We determine based upon the entirety of the parol evidence presented and the agreement itself that the Support Order required that both parties provide health insurance coverage for their youngest daughter.  Notwithstanding the boilerplate language contained on Page 2 of the Court Order, we conclude that both MOTHER and FATHER agreed that their youngest daughter should have the benefit of coverage provided through both parties’ separate employers. 

            Having concluded that the support agreement required MOTHER to provide health insurance, we must next determine whether MOTHER’s employer-funded HSA is part of her coverage.  The Pennsylvania Support Guidelines are silent with respect to this issue.  However, analogous precedent and an evaluation of the purpose of Pennsylvania’s Child Support law leads us to conclude that employer-funded HSAs should be included within the definition of health insurance. 

            Pennsylvania law is quite broad in its definition of income available for support.  Pa.R.C.P. 1910.16-2 defines incomes available for support as “all income from any source.”  The Comment to the Rule plainly articulates that even non-traditional forms of compensation must be considered.  Moreover, Pennsylvania’s Superior Court has characterized Pennsylvania’s classification of income as follows:

“The starting point for calculation of a parent’s child support obligation is a determination of each party’s income available for support.  The assessment of the full measure of a parent’s income for the purposes of child support requires courts to determine ability to pay from all financial resources.  Thus…the Court must consider all forms of income.”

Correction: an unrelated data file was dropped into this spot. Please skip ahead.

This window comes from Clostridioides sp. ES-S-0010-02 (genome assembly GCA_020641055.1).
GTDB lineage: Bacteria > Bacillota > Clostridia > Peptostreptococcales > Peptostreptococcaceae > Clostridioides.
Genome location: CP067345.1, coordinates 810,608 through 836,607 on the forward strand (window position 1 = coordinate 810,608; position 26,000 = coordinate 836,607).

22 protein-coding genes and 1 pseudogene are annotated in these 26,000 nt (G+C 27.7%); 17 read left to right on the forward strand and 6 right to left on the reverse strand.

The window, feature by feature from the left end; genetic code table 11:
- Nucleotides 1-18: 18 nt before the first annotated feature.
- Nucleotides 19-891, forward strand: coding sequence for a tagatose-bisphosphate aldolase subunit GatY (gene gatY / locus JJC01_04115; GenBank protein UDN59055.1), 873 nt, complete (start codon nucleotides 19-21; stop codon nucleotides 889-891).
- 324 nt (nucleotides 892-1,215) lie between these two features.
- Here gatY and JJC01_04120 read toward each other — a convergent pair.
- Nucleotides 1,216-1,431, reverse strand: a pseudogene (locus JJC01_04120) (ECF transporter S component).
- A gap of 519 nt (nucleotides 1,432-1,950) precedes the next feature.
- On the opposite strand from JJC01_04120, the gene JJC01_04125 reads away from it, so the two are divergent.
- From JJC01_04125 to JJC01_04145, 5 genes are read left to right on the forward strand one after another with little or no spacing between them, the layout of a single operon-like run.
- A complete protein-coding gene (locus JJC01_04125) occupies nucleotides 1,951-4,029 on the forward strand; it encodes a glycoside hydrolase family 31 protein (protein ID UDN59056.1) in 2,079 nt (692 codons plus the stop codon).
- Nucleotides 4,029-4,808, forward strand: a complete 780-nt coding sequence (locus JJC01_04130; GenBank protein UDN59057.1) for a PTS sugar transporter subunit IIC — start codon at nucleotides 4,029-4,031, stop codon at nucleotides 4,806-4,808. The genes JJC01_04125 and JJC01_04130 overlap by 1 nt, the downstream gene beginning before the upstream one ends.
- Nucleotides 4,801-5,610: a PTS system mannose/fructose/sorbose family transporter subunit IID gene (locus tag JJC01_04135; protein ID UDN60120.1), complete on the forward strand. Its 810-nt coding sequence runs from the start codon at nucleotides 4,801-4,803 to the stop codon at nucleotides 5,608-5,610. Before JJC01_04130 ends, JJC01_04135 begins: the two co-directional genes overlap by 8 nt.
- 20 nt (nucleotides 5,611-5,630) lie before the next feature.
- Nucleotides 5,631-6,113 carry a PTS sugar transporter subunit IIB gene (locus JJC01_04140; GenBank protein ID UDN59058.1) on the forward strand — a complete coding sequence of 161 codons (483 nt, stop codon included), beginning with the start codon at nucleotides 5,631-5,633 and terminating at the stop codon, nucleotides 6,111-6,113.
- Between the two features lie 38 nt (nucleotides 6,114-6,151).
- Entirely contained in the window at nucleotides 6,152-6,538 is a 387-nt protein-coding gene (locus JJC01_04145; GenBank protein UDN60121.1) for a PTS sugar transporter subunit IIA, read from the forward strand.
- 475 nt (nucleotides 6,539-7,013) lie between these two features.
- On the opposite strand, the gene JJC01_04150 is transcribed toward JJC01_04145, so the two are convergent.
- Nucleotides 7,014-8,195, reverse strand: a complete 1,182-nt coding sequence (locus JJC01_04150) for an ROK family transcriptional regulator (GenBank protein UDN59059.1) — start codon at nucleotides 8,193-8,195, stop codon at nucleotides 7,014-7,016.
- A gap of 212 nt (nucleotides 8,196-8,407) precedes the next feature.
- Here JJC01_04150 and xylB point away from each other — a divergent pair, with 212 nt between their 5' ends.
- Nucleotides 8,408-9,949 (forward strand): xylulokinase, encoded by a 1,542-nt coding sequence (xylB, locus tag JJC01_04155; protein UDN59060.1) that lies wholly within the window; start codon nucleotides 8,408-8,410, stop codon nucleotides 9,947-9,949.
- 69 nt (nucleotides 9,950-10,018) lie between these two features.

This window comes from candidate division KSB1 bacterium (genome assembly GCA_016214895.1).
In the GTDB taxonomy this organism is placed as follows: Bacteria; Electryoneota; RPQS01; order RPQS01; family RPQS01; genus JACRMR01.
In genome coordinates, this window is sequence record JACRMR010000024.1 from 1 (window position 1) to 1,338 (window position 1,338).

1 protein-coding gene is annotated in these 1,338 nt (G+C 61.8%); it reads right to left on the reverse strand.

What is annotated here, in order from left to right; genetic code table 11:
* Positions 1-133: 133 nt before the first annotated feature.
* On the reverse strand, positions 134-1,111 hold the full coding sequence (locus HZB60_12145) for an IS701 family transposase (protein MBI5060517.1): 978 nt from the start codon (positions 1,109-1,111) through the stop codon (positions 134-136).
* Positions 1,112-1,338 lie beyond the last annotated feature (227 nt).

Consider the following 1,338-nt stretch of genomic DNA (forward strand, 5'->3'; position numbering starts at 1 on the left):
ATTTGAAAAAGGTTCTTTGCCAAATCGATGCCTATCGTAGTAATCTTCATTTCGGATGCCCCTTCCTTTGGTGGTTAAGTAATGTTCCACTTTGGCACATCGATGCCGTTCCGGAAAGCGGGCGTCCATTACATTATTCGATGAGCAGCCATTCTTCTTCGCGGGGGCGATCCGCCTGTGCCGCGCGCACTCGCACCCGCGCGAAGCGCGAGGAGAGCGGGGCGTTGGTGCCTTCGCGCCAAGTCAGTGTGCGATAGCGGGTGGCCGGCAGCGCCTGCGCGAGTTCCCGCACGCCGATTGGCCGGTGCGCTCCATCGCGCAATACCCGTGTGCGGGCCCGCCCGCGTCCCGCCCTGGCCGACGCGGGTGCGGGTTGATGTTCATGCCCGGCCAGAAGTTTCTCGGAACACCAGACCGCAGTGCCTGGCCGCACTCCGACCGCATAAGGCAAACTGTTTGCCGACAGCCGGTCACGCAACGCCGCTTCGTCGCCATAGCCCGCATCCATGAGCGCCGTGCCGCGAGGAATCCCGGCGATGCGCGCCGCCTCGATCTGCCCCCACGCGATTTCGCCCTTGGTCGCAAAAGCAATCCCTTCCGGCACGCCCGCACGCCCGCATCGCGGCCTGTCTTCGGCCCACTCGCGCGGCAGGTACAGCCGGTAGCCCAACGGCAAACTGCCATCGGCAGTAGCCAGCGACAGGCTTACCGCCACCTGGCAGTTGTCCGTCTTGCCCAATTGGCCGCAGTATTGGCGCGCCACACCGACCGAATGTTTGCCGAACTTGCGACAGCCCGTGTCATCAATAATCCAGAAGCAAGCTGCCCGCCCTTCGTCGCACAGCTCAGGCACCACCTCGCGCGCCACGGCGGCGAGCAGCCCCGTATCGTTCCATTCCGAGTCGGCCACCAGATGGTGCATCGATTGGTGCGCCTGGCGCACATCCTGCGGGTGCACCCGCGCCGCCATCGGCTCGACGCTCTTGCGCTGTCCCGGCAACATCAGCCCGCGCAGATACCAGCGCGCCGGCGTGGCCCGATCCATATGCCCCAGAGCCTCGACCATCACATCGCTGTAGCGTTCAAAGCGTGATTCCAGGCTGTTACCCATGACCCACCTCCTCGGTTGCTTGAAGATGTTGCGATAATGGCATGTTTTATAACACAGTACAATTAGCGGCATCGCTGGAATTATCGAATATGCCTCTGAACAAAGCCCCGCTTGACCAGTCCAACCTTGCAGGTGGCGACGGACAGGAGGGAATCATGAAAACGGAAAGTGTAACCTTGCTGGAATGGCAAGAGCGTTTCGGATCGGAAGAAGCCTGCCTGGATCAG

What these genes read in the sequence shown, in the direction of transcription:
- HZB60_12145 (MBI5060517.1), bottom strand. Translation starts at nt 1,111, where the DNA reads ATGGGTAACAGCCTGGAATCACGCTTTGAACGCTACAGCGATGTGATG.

Mencer v. Ruch, 928 A.2d 294, 297–98 (Pa. Super. 2007) (citations omitted; emphasis applied).

            It would be incongruous to conclude that employer-funded HSAs should not be considered when all other forms of compensation are.  We therefore hold that employer-funded HSAs are part of an employee’s compensation.  Because compensation in all forms must be considered, we reject MOTHER’s position that her employer-funded HSA cannot be accessed for the benefit of her daughter. 

            Given our conclusion that an employer-funded HSA is compensation that must be considered in a support context, we must address the question of how this is to occur.  We could include the amount of the HSA as income to be included as part of a child support formula calculation.  The problem with such an approach is that employer-funded HSAs are designed only for a specific purpose, i.e., the payment of medical expenses.  If we were to calculate on-going child support based in part upon an employer’s HSA contribution, and if the employee incurred no medical expenses, then the HSA would not have value and it would be unfair to use the amount of the contribution in calculating monthly support.  Alternatively, we could include an employer-funded HSA as part of an employee’s health insurance benefit.  By doing so, we limit the applicability of the HSA contribution to situations where medical expenses are incurred.  In our opinion, the latter approach is more appropriate and fair.